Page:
The relationship between the United Nations Security Council (UNSC) and the International Criminal Court (ICC) has continued to deteriorate since the decision in December 2014 to shelve Darfur war crimes probe. The ICC ruled that Sudan had failed to arrest Omer Hassan al-Bashir over alleged war crimes in the western region of Darfur and passed the case to the Security Council to take “the necessary measures they deem appropriate”. This request came three months after the ICC’s chief prosecutor, Fatou Bensouda, said she was suspending her criminal investigations of Darfur atrocities because they could not make progress without cooperation from Sudan and coercive pressure from the Security Council.
The pre-trial chamber II of the International Criminal Court (ICC) said that Sudan failed to cooperate with the court by not arresting and surrendering president Bashir to the Court. The chamber stressed that “if there is no follow up action on the part of the UNSC, any referral by the council to the ICC under chapter VII of the UN Charter would never achieve its ultimate goal, namely, to put an end to impunity.”
Sudan is not a state party to the ICC Rome Statute and has no obligation to cooperate with the ICC. Sudan cooperated with the court until the first arrest warrant against Janjaweed leader Ali Kushayb and former state minister for interior Ahmed Haroun were issued in 2007. Despite findings of non-cooperation being referred by ICC judges to the UNSC, the council has declined to take action mainly over China’s likely move to block any resolution that would compel Sudan to cooperate.
Following this, Sudan’s information minister Ahmed Bilal Osman stated that, “The decisions of the ICC are not in any way binding to the Sudanese government and raising Sudan’s case with the Security Council reflects the failure of the ICC.” He also went on to claim that “The ICC knows it doesn’t scare Sudan at all.” This clearly indicates the ICC’s standing in Sudan with Bashir and his fellow cronies continuing to thumb their noses at the court.
The ICC’s pre-trial chamber I issued an arrest warrant for President Bashir, on 4th March 2009 on charges of genocide and war crimes in Darfur, along with defence minister Abdel-Rahim Mohamed Hussein, former state minister for interior Ahmed Haroun and Janjaweed leader Ali Kushayb. The chamber claimed there were reasonable grounds to believe that Bashir is criminally responsible for five counts of crimes against humanity and two counts of war crimes. The same chamber, albeit with a different composition, issued a second warrant of arrest for Bashir on 12 July 2010, for three counts of genocide.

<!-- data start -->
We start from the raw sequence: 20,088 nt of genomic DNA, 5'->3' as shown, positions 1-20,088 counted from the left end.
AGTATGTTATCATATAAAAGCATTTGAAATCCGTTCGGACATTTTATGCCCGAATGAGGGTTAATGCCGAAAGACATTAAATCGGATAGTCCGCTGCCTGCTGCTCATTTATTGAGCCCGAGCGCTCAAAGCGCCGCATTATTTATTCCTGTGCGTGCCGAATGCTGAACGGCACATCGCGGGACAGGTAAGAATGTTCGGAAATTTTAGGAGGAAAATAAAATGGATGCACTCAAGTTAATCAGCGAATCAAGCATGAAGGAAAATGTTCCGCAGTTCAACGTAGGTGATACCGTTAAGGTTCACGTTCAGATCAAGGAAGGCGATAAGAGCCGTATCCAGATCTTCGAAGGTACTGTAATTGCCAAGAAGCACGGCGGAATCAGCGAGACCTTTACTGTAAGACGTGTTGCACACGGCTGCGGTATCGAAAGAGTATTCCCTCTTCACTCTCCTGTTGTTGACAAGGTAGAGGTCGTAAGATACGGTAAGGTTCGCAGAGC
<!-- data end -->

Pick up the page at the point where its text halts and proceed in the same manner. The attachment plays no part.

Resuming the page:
UNSC referrals have proved the most contentious route to achieving ICC jurisdiction, as has been the case with Sudan and Libya. Therefore the controversy with ICC referrals by the UNSC is that they may be regarded as a violation of State sovereignty and non-intervention, two principles enshrined in international law.
Inaction by the UNSC may be due to the strong outrage from the African Union and controversy surrounding the arrest warrant for a standing Head of State. Following intense criticism from members of the international community, the UNSC should have perhaps chosen to pursue reconciliation in Sudan, rather than further exacerbate the problem by facilitating the prosecution of Bashir.
The biggest flaw of the ICC is that its effectiveness depends on the cooperation of governments. It is not the independent judicial body it pretends to be. Its jurisdiction can be dictated at the say-so of the Security Council. In the last six years, all the ICC and UNSC have done is pass the Sudan case back and forth between themselves with not one single suspect in custody.
Many experts are beginning to say that the ICC is a failed experiment. Given that the ICC operates in a hostile political environment with its personality clashes and poor management, it was only a matter of time before it faced serious obstacles. Even Israeli Prime Minister Benjamin Netanyahu is planning to launch a campaign to discredit the legitimacy of the ICC, following its announcement that it would pursue a war crimes probe against Israel over its 50-day attacks on Gaza last year.
Is the lack of backing from the US, Russia and China the reason for its lack of credibility and failure to be taken seriously as an international organisation? More than a decade after its creation, the ICC is still struggling to find its foothold, jeopardising its already fragile reputation as a truly global court.